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sympathy in years, manners, and beauties: all which the Moor is defective in. Now, for want of these required conveniences, her delicate tenderness will find itself abus'd, begin to heave the gorge, disrelish and abhor the Moor;' very nature will inftru&t her 8 in it, and compel her to some second choice. Now, fir, this granted, (as it is

a most pregnant and unforced position) who stands foeminently in the degree of this fortune, as Caffio does ? a krave very voluble; no farther conscionable, than in putting on the mere form of civil and k humane seeming, for the better compassing of his salt and * most hidden loose affections o; Pa subtle, flippery knave, a finder 9 out of occasions, that • has an eye can stamp and counterfeit advantages, though true advantage never present itself. A devilish knave! besides, the knave is handsome, young, and hath all those requisites in him, that folly and green minds look after. A pestilent compleat knave, and the woman hath found him already.

Rod. I cannot believe that w in her, she 's full of most blest x condition,

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* The 2d q. conditions,

fubile, &c. ift fi Nipper for flippes. & The qu's, 10 for in.

9 So the qu's and C; the rest omit h The 2d


omits a, i So the qu's and C; the reft, eminent. r Before occafions J. inserts warm, as

k The ift q. band.seeming ; R. and in no other edition. The fo's read ocP. buman seeming.

cafion. | The fo's and R. compass.

The ift f. be's for bas. m The i ft q. omits moff and loose. + The ist q. counterfeit be true ad* So the qu's; the rest affection. vintages never present obemselves,


• After affections, the fo's, R. and C. v The qu's omit, A devilish knave! infert, Wby esne, wly none,

w So all before P; he and all after, p So the qu’s; the rest, a pippery and except C. read of fur in.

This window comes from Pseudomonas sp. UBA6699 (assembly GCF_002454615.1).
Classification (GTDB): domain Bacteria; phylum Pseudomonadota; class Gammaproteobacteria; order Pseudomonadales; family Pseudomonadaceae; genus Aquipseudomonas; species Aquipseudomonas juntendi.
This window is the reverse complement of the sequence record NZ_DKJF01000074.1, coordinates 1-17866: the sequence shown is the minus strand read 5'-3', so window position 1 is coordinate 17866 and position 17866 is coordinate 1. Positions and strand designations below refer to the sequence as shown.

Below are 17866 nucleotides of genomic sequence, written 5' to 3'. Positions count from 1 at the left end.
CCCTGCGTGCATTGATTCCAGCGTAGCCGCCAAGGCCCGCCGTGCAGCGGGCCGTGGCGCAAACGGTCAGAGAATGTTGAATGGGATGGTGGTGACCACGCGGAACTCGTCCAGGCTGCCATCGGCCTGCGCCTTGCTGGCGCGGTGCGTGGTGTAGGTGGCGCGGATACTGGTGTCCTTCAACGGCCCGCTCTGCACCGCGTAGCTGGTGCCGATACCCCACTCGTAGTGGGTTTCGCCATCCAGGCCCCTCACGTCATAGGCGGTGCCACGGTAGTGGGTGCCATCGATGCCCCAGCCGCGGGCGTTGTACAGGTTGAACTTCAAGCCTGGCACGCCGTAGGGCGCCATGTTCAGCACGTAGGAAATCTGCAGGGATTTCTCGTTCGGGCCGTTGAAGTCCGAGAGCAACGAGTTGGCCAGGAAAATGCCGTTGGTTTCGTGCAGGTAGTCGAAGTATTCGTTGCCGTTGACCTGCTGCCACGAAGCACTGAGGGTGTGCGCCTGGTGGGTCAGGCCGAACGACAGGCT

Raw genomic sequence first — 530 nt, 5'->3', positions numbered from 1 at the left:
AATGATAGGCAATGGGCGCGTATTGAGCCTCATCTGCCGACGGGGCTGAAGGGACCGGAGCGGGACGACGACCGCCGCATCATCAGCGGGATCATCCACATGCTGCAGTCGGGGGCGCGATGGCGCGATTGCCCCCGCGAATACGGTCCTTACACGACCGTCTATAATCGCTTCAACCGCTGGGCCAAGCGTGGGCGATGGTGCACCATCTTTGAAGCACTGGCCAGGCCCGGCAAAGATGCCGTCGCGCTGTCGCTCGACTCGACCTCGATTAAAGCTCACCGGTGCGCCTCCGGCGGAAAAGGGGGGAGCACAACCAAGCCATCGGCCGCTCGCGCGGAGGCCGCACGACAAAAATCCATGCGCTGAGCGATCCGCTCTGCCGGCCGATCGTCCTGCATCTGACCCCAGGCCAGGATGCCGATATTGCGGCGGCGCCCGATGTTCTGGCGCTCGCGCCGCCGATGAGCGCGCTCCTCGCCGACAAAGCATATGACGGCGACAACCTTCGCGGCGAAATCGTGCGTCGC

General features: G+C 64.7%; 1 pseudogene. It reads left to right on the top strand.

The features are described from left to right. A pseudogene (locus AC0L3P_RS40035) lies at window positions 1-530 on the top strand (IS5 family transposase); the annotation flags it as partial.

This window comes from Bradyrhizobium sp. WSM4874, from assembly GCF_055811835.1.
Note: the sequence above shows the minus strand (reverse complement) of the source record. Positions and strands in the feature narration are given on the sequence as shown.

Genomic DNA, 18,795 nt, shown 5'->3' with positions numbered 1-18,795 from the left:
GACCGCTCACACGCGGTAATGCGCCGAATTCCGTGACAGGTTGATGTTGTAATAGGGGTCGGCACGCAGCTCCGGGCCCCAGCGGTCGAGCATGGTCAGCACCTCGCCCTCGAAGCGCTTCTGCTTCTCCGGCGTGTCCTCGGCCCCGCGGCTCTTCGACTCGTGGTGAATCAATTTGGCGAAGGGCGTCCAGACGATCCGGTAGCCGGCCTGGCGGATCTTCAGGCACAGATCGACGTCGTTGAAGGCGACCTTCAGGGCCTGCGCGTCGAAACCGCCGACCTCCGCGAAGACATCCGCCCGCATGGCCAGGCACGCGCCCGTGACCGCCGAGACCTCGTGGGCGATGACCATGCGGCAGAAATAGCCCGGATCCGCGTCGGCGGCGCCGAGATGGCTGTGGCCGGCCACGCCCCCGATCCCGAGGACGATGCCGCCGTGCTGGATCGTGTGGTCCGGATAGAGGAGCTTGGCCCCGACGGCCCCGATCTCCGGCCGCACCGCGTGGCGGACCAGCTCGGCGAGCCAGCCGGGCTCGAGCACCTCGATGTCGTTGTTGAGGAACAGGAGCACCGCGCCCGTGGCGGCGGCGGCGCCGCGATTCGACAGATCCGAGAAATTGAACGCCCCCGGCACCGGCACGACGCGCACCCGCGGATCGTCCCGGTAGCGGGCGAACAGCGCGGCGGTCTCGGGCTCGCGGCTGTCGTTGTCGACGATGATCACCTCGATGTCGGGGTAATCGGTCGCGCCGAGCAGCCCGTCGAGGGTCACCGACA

Fago. Bleft fig's end! the wine she drinks is made of grapes. If she had been bleft, she would never have lov'd the Moor. y Bleft pudding! Didst thou not see her paddle with the palm of his hand ? ? didft not mark that?

Rod. Yes, * that I did; but that was but courtesy.

lago, Letchery, by this hand; an index and bobscure prologue to the history of lust and foul thoughts. They met so near with their lips, that their breaths embrac'd together. · Villainous thoughts, 4 Roderigo ! when these mutualities fo marshal the way, hard at hand 6 comes the master and main exercise, the 'incorporate conclusion: * Pish-But, fır, be you ruld by me. I have brought you from Venice. Watch you to-night. For 'the command, I'll lay 't upon you. Caffio knows you not : I'll not be far from you. Do you find some occasion to anger Caffio, either by speaking too loud, or tainting his discipline, or from what other TM course you please, which the time Niall more favourably minifter.

Red. Well.

lago. Sir, he is rash, and very sudden in choler: and haply with his truncheon inay strike at you. Provoke

The qu's omit, Bleft pudding! h The ift q. and J. omit master and 2 The ist q. omits, didft no mark be. ebas a

i Second q. incorrupt. a The qu's and C. omit, shat I did. k The qu’s omit Pijk. 6 The ift qo omits obscure.

| The ad q. omits ib. ; the ift qe reads < The if q. omits Villainous tbeugbes! gaur for ebe. • The qu's omit Roderigo.

m The ist q. cause for course. • The fo's and R. mutabilities,

The three laft fo's, and all after but | The qu's, bond at band.

7. and C. read bappils ; ad q. bopis. & The ad q. comes, Roderigo, obe ma o So the qu's; the reft omit with bis fer ord ebe main, & Co


him that he may; for even out of that will I cause these of Cyprus to mutiny, whose qualifications shall come into no true tafte ! again, but by 'the displanting of Casho. So shall you have a shorter journey to your desires, by the means I shall then have to prefer them, and the impediment most w profitably removed, * without which there Y were no expectation of our prosperity.